A lot of the ski trails are lit up in the wintertime because it gets dark here around 3pm, they kids here are barely out of school before the sun goes down!
I like the duct tape used to identify PJ, with all those clothes on that look the same as everyone else, the coach needs a way to figure out who is who!!
We had a great thanksgiving dinner, everyone was so stuffed with turkey that we forgot to take pictures!! Even when we saw the moose out the window in PJ and Estelle's yard!
After Thanksgiving, though I got to spend a day at school with PJ and Estelle. This time of year it is really dark most of the day, and often quite cold. So here's what it's like to wait for the bus in the morning! It was -8F and pitch black at 9am. The sun doesn't come up untill well after 10 am! And it isn't really very bright out until after 11am.
Here we are all bundled up on the school bus - this is normal for PJ and Estelle, I'm glad Erin got me a warm coat!
They also live quite a ways from town, our ride on the school bus was 45 minutes (normally only about 20 to 25 minutes by car).
After school we stopped at the post office. Notice it is dark again - all the light for the day happened while we were was in school! The inside of the school looked pretty much like our school back home, so I didn't take any photos there. Some things are just the same here as in Texas!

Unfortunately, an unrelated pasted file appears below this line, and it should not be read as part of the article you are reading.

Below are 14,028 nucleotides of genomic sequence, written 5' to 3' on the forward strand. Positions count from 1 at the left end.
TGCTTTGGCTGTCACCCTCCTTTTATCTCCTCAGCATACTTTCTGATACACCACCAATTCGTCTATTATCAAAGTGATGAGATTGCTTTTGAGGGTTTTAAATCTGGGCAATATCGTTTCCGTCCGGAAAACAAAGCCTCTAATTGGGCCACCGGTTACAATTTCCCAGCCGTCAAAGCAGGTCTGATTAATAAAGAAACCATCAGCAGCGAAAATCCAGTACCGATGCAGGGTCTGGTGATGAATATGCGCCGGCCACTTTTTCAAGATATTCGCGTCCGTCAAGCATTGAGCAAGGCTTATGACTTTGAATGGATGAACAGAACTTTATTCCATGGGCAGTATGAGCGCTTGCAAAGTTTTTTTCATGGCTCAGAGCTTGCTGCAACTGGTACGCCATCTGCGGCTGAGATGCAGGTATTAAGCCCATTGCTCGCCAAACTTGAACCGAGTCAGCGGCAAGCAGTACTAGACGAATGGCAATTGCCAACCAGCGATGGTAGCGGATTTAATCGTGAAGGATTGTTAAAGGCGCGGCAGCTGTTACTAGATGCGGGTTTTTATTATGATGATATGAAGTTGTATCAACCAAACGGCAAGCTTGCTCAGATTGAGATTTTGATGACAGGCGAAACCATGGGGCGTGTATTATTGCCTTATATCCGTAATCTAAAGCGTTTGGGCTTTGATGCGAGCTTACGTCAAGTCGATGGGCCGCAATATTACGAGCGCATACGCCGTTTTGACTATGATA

Do you like how the post office is a log house?? There really are a lot of log houses here - many built in the old days when the city was just being founded, but people still like to build with log today, it is a pretty good strong insulating material and keeps things warm inside!
Well my trip has come to an end. I had a great time, but I'm excited to get back to Texas.
Oh here's one last picture of Erin's house! Her's is not a log cabin, but just as cozy.
While I’ve been here, I’ve met a lot of really interesting people:
Erin is a scientist, she studies ice - especially how the big ice sheets are shrinking as the Earth gets warmer.
Sarah is a paleontologist, she studies fossils. I was amazed to learn that the pollen dust that trees give off in the springtime - that makes people sneeze - actually can be preserved as fossils. Sarah finds these fossils with a microscope because they are so tiny. I didn't get a picture with her, though!
Ken is a musher and a scientist, too!
Klara is an artist and wilderness guide.
PJ and Estelle’s mother and father are both teachers. Their dad is also an artist and he built their cozy log home, with help from friends of course!